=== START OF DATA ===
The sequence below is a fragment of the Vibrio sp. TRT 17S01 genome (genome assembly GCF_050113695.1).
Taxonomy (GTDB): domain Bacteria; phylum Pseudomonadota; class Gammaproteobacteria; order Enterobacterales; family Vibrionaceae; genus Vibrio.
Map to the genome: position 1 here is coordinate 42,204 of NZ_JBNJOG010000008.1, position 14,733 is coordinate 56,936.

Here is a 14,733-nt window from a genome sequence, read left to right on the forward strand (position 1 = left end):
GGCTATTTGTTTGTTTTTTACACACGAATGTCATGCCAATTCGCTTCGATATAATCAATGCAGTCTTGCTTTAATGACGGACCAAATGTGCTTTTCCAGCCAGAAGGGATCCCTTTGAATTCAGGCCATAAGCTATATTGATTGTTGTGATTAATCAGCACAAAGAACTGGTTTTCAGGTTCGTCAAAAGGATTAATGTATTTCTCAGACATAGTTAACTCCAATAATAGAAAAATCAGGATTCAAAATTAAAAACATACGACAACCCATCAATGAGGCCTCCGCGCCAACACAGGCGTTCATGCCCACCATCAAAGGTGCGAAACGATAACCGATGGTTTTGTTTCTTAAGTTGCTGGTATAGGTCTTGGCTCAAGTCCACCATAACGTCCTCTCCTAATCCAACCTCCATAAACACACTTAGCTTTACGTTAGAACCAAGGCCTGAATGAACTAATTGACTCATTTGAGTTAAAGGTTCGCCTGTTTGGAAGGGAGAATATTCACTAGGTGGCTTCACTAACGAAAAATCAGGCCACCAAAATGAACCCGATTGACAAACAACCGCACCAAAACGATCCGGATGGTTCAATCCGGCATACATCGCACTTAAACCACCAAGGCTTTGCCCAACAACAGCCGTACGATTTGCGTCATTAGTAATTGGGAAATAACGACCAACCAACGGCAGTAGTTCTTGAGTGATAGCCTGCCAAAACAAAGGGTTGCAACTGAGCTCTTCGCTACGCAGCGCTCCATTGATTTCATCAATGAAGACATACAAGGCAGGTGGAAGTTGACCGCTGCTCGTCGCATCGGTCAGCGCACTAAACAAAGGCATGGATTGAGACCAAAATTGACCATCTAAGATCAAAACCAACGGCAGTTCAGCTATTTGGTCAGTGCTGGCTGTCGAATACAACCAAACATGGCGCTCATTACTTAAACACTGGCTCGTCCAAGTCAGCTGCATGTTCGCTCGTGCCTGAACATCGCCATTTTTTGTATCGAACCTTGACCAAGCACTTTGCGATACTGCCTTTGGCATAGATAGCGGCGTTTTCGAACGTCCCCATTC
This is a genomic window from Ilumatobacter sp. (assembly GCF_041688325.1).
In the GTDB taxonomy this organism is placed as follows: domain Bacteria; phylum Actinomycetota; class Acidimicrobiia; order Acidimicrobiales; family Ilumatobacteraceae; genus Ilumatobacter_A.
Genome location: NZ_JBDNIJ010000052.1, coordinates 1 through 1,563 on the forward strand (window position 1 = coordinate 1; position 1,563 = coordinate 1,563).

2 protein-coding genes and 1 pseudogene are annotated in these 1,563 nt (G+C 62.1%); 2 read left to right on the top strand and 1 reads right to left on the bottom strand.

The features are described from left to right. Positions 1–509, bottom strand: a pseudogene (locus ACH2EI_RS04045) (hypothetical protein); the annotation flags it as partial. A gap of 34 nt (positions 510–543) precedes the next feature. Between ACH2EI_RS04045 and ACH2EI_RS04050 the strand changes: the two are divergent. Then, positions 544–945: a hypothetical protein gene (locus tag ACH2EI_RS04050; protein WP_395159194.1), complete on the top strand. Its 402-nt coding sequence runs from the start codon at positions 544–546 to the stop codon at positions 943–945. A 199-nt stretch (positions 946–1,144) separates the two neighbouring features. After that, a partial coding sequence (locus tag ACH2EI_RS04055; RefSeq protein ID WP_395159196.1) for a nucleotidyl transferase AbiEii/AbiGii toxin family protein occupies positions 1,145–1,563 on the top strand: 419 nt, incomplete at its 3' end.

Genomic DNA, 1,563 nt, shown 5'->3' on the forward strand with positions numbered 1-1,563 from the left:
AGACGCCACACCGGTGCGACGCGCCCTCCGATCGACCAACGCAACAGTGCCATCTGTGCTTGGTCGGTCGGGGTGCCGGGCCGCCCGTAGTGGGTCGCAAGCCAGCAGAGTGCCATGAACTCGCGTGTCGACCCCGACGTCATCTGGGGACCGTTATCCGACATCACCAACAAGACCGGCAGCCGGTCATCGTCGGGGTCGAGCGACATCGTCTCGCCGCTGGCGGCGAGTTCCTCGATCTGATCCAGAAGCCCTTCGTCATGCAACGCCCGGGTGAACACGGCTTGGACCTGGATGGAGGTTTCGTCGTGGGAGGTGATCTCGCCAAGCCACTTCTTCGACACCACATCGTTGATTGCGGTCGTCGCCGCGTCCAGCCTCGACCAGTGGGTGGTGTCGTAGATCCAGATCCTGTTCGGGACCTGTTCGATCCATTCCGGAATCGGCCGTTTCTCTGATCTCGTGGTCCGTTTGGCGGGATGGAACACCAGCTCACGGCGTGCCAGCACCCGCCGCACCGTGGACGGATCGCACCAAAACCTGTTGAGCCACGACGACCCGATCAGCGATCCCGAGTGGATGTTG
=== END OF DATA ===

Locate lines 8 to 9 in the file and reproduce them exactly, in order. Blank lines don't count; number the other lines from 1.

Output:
Genome location: NZ_JBDNIJ010000052.1, coordinates 1 through 1,563 on the forward strand (window position 1 = coordinate 1; position 1,563 = coordinate 1,563).

2 protein-coding genes and 1 pseudogene are annotated in these 1,563 nt (G+C 62.1%); 2 read left to right on the top strand and 1 reads right to left on the bottom strand.